But any of the good is overshadowed by so much of the bad. The love sub-plots are treated in a rushed and haphazard fashion, with some truly inane dialogue and amateurish heartbreak stuff. Its obvious Raimi was pressed for screentime, any sort of meaningful relationship between Diggs and Theodora is lost in the editing room presumably. It takes all of five minutes for them to become star-crossed lovers, and just a little longer for the same thing to happen with Glinda.
Then there is just an awful lot of really bad lines, in combination with bad delivery. Evanora casually informs Theodora that her heart is shrinking as if she’s talking about a very minor and inconsequential medical problem. The big “rallying the army of evil” scene gets sucker-punched by the naming of the bad guys as “Winky Guards”. A never ending stream of “Are you the great man we’ve been waiting for?” type stuff, that just becomes nauseating by the conclusion.
Visually, it’s quite the triumph, one of the key redeeming features. Oz is a wonderfully colourful land, depicted in a dazzling array of red, blues and yellows, with shining emeralds at one moment or wispy graveyards at another. That’s exactly what Baum’s Oz is supposed to be like after all, and this production has succeeded admirably in showing off its visual muscle in that sense. The segway from the black and white world of Kansas into the Technicolor glory of Oz is also very effective, with the thrilling tumult of a tornado there to bridge the gap. Of all the callbacks to 1939, that might have been the most effective.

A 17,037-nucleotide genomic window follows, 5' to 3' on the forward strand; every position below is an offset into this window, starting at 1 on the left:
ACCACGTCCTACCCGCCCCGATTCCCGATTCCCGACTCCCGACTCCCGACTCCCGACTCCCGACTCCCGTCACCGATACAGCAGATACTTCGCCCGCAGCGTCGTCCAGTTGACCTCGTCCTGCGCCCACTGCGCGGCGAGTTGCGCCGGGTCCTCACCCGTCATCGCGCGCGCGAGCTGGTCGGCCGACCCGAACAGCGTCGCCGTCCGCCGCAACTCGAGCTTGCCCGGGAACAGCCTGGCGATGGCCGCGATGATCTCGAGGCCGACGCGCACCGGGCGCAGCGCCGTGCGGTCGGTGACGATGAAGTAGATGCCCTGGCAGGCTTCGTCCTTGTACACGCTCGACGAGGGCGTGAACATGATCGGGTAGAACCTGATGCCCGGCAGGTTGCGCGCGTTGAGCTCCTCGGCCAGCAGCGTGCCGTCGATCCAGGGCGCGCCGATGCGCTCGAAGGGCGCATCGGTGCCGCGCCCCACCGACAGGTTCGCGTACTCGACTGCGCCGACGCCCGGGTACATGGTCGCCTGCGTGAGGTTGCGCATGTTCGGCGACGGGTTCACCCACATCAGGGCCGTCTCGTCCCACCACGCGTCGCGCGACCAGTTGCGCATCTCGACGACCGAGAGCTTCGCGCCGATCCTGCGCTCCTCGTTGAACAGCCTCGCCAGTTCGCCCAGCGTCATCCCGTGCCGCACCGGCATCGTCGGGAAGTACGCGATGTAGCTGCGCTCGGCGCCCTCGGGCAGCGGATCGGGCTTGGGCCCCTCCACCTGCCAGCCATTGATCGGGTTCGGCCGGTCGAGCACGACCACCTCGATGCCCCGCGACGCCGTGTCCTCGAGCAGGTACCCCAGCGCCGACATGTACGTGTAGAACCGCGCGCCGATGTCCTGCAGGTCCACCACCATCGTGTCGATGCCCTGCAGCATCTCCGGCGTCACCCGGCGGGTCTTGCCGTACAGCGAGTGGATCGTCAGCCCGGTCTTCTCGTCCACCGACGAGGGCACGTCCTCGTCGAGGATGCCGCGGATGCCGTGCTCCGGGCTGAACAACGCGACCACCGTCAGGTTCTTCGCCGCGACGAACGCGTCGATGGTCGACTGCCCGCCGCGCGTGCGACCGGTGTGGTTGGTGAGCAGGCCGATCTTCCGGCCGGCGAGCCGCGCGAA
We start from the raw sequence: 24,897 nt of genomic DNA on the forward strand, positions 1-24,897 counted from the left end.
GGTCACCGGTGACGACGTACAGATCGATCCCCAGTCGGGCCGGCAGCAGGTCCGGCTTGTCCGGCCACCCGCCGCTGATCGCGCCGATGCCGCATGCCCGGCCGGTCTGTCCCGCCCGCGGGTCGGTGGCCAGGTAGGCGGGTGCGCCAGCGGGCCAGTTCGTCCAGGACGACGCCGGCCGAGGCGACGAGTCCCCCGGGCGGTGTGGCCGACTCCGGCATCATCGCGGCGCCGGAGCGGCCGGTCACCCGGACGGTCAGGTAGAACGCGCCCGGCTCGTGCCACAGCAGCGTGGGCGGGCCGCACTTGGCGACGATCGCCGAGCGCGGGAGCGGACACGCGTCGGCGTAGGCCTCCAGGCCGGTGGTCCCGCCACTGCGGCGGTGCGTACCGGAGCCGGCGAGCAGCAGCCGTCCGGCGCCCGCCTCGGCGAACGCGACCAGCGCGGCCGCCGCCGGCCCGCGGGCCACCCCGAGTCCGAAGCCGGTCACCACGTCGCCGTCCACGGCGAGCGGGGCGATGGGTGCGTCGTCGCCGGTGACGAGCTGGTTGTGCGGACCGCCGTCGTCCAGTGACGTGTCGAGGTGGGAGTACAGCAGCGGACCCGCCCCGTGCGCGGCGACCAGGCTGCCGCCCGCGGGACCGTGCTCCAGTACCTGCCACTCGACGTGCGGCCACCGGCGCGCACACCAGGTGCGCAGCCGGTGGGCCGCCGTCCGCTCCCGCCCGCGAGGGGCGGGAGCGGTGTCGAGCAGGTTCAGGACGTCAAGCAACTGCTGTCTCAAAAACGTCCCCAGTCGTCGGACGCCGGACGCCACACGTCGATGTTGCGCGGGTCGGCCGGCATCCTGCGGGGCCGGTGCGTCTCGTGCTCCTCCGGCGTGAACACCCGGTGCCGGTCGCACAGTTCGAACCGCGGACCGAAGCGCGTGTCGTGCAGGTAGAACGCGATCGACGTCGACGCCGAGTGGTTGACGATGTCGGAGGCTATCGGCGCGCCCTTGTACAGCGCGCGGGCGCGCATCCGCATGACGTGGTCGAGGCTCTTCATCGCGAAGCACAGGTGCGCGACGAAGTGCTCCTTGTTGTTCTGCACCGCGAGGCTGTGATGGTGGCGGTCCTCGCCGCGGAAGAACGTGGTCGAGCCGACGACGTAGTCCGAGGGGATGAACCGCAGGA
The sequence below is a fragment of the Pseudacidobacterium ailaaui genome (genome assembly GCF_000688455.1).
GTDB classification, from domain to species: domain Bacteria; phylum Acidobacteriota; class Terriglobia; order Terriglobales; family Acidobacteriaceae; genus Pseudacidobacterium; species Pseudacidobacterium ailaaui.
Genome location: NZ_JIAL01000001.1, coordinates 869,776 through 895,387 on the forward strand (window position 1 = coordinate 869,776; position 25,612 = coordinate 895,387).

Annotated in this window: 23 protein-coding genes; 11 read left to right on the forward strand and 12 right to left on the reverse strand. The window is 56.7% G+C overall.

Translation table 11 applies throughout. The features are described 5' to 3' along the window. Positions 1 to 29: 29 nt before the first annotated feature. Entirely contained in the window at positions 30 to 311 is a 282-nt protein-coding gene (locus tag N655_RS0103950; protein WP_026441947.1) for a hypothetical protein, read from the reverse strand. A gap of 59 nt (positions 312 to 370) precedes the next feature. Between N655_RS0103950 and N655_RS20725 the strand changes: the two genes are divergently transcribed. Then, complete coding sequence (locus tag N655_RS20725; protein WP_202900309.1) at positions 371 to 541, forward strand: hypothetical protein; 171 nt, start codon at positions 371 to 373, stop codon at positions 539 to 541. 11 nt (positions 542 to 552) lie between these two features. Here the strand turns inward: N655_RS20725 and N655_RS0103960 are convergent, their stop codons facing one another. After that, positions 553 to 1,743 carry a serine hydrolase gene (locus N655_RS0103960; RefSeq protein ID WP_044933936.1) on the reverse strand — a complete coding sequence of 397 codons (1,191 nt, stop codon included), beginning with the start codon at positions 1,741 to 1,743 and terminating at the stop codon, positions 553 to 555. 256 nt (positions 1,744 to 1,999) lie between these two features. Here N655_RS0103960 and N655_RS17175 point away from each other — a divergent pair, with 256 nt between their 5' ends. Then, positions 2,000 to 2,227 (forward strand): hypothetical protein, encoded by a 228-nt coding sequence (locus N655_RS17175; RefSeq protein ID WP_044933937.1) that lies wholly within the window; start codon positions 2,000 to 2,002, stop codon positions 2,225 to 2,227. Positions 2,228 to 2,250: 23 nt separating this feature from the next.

The CGI work is a little mixed though. The Emerald City and other locales are rendered very well, but it is in the smaller details that things go awry. Finlay and the China Girl are the key CGI characters, and they look and act very well on their own. But they don’t blend into the surrounding environment as well as they could have, and are especially shown up in direct physical interaction with real actors, like Franco. In those incidents, the seams in the imagery are very much evident. Worse still, there are some slight lip-synching issues to mention that leave you with a very jarred feeling, as speech doesn’t quite match up to lip movement. These effects Braff’s performance especially, which is a shame.
The other thing of note are the flying monkey/baboon things, which actually are quite scary and impressive looking, though maybe we could have done with a bit more of them. They held off on revealing them for a good long while, but in the end they never really did anything of note. Considering they were probably the best of the CGI creations on screen, that is a little baffling.